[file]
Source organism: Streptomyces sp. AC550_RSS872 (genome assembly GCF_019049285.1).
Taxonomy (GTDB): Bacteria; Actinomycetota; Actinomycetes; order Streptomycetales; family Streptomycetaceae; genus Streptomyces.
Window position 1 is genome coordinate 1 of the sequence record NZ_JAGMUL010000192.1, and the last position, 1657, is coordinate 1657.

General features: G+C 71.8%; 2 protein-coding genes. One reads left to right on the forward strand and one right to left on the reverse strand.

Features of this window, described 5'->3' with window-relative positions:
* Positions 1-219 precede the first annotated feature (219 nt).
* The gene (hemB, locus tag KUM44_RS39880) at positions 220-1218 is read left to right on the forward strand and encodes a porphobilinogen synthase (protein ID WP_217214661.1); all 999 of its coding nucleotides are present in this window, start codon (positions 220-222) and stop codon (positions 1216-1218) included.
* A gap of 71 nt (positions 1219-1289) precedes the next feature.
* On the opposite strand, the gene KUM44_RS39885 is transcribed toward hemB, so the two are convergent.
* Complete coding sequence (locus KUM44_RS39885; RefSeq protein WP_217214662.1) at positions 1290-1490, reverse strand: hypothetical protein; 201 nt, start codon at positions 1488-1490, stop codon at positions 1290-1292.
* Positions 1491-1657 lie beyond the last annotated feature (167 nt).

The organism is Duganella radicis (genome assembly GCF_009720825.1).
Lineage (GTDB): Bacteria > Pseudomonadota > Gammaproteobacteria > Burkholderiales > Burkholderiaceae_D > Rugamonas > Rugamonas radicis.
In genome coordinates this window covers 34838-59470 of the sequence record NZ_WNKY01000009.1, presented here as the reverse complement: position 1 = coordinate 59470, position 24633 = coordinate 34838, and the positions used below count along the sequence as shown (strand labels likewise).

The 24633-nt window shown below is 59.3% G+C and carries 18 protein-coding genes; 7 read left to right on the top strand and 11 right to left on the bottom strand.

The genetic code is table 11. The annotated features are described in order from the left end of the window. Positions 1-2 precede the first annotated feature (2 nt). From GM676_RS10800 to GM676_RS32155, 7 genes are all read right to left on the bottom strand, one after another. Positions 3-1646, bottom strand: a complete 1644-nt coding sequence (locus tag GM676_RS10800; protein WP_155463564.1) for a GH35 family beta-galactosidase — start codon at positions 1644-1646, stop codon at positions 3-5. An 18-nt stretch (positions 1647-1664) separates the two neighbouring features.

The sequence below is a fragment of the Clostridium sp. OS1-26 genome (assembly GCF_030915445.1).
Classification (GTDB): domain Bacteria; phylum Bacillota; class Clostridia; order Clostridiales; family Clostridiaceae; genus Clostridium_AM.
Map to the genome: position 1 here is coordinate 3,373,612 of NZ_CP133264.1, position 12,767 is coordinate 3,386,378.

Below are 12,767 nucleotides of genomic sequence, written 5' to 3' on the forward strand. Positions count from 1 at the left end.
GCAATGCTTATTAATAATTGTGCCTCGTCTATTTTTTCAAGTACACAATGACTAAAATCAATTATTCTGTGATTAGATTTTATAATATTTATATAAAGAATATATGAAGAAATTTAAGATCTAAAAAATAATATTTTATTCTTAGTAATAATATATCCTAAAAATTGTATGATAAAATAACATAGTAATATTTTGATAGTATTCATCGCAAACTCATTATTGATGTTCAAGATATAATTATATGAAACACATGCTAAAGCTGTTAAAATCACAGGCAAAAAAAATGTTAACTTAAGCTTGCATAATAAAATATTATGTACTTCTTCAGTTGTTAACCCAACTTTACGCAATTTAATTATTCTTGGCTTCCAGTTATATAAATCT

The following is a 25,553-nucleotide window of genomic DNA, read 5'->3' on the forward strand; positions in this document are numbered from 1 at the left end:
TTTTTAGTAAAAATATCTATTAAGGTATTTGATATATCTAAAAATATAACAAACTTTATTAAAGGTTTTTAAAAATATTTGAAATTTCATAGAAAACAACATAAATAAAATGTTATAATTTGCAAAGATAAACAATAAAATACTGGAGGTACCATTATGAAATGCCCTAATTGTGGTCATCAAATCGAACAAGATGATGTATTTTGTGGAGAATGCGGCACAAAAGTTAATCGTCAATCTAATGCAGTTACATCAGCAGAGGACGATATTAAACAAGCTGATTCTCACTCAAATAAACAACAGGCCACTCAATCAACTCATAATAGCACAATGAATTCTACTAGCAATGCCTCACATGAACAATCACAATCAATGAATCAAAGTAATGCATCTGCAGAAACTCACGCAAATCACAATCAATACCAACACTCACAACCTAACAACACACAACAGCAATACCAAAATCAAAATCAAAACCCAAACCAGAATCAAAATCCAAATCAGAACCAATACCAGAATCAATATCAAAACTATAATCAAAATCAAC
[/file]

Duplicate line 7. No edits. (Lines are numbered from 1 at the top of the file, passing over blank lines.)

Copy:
* The gene (hemB, locus tag KUM44_RS39880) at positions 220-1218 is read left to right on the forward strand and encodes a porphobilinogen synthase (protein ID WP_217214661.1); all 999 of its coding nucleotides are present in this window, start codon (positions 220-222) and stop codon (positions 1216-1218) included.